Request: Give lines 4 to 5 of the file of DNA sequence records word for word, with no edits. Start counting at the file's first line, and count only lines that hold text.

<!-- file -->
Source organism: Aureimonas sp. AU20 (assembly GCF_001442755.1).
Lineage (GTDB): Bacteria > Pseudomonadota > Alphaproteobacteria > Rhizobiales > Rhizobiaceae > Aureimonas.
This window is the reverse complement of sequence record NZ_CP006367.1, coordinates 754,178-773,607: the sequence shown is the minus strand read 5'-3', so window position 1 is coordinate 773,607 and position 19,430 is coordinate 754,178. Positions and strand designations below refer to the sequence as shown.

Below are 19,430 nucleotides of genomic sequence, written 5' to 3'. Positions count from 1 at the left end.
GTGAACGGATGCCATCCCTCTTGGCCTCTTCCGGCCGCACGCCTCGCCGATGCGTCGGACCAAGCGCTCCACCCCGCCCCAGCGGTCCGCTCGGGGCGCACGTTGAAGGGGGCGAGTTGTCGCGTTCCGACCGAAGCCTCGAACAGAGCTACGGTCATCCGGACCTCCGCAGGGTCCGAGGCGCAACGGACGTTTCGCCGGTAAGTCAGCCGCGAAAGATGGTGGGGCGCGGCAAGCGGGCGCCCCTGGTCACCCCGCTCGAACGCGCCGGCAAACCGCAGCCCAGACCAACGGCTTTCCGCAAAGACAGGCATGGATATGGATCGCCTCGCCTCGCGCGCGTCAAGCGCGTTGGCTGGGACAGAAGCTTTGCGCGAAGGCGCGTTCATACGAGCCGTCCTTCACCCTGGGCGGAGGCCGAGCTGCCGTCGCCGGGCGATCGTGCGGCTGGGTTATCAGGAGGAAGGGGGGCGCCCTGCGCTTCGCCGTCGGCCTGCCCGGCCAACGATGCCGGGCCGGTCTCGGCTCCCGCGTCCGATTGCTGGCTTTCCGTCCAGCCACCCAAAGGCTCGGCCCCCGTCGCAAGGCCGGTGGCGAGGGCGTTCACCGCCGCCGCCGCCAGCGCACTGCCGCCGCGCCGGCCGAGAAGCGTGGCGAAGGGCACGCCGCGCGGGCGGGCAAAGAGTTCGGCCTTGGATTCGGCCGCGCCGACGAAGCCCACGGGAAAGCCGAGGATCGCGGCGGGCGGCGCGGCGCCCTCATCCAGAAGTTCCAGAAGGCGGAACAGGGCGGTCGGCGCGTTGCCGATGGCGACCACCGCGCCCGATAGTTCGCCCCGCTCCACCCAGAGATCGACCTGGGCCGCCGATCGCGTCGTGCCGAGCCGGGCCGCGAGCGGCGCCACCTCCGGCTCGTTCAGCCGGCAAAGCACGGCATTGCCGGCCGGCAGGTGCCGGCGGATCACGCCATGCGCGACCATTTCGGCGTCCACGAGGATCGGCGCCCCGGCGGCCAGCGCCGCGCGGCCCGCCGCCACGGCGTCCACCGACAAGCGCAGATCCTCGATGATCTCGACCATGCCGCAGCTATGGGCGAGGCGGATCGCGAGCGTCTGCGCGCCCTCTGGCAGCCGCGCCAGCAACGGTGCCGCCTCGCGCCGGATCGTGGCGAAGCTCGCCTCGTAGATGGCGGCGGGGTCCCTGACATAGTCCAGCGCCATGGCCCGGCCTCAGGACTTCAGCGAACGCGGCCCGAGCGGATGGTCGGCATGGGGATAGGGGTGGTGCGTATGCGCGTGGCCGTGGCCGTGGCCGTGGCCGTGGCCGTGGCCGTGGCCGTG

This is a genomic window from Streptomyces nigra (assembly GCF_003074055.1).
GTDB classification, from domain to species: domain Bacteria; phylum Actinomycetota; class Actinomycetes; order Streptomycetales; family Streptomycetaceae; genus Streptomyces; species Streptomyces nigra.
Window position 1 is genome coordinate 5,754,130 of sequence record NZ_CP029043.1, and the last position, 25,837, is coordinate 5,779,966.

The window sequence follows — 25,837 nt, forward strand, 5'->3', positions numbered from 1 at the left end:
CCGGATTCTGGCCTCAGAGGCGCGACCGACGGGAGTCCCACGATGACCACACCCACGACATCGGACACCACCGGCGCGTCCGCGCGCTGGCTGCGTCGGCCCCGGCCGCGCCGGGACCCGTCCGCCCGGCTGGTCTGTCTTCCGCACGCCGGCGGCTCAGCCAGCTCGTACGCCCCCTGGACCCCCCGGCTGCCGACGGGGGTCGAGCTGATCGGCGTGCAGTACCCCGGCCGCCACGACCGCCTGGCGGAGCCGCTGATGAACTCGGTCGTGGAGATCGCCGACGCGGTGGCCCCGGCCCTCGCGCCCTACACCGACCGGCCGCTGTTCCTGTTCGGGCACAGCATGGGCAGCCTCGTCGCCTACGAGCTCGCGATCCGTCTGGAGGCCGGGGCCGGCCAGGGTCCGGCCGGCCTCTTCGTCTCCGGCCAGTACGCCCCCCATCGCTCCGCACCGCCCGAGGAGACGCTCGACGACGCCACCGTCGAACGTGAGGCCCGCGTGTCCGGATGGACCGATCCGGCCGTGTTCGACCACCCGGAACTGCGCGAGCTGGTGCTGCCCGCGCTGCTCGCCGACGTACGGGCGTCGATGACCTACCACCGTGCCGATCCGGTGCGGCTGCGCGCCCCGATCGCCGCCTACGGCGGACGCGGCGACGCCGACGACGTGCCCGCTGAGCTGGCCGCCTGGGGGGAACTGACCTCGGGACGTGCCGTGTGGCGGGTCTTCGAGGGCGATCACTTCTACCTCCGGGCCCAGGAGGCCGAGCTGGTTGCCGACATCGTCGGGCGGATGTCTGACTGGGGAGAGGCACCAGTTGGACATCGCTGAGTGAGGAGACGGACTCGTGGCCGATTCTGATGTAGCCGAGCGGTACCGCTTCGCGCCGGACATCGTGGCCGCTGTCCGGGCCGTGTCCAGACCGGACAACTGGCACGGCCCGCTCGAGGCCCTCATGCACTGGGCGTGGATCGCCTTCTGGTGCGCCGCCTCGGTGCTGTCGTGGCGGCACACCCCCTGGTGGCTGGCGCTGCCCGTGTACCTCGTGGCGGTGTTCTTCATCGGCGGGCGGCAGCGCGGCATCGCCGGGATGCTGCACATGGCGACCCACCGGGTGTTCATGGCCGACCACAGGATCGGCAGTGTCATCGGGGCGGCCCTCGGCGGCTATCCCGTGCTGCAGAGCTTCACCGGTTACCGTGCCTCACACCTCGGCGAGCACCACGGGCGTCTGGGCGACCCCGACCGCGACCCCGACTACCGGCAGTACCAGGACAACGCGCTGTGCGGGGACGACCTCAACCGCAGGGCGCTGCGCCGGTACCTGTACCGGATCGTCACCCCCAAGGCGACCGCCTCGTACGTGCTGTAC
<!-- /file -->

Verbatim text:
Below are 19,430 nucleotides of genomic sequence, written 5' to 3'. Positions count from 1 at the left end.
GTGAACGGATGCCATCCCTCTTGGCCTCTTCCGGCCGCACGCCTCGCCGATGCGTCGGACCAAGCGCTCCACCCCGCCCCAGCGGTCCGCTCGGGGCGCACGTTGAAGGGGGCGAGTTGTCGCGTTCCGACCGAAGCCTCGAACAGAGCTACGGTCATCCGGACCTCCGCAGGGTCCGAGGCGCAACGGACGTTTCGCCGGTAAGTCAGCCGCGAAAGATGGTGGGGCGCGGCAAGCGGGCGCCCCTGGTCACCCCGCTCGAACGCGCCGGCAAACCGCAGCCCAGACCAACGGCTTTCCGCAAAGACAGGCATGGATATGGATCGCCTCGCCTCGCGCGCGTCAAGCGCGTTGGCTGGGACAGAAGCTTTGCGCGAAGGCGCGTTCATACGAGCCGTCCTTCACCCTGGGCGGAGGCCGAGCTGCCGTCGCCGGGCGATCGTGCGGCTGGGTTATCAGGAGGAAGGGGGGCGCCCTGCGCTTCGCCGTCGGCCTGCCCGGCCAACGATGCCGGGCCGGTCTCGGCTCCCGCGTCCGATTGCTGGCTTTCCGTCCAGCCACCCAAAGGCTCGGCCCCCGTCGCAAGGCCGGTGGCGAGGGCGTTCACCGCCGCCGCCGCCAGCGCACTGCCGCCGCGCCGGCCGAGAAGCGTGGCGAAGGGCACGCCGCGCGGGCGGGCAAAGAGTTCGGCCTTGGATTCGGCCGCGCCGACGAAGCCCACGGGAAAGCCGAGGATCGCGGCGGGCGGCGCGGCGCCCTCATCCAGAAGTTCCAGAAGGCGGAACAGGGCGGTCGGCGCGTTGCCGATGGCGACCACCGCGCCCGATAGTTCGCCCCGCTCCACCCAGAGATCGACCTGGGCCGCCGATCGCGTCGTGCCGAGCCGGGCCGCGAGCGGCGCCACCTCCGGCTCGTTCAGCCGGCAAAGCACGGCATTGCCGGCCGGCAGGTGCCGGCGGATCACGCCATGCGCGACCATTTCGGCGTCCACGAGGATCGGCGCCCCGGCGGCCAGCGCCGCGCGGCCCGCCGCCACGGCGTCCACCGACAAGCGCAGATCCTCGATGATCTCGACCATGCCGCAGCTATGGGCGAGGCGGATCGCGAGCGTCTGCGCGCCCTCTGGCAGCCGCGCCAGCAACGGTGCCGCCTCGCGCCGGATCGTGGCGAAGCTCGCCTCGTAGATGGCGGCGGGGTCCCTGACATAGTCCAGCGCCATGGCCCGGCCTCAGGACTTCAGCGAACGCGGCCCGAGCGGATGGTCGGCATGGGGATAGGGGTGGTGCGTATGCGCGTGGCCGTGGCCGTGGCCGTGGCCGTGGCCGTGGCCGTGGCCGTG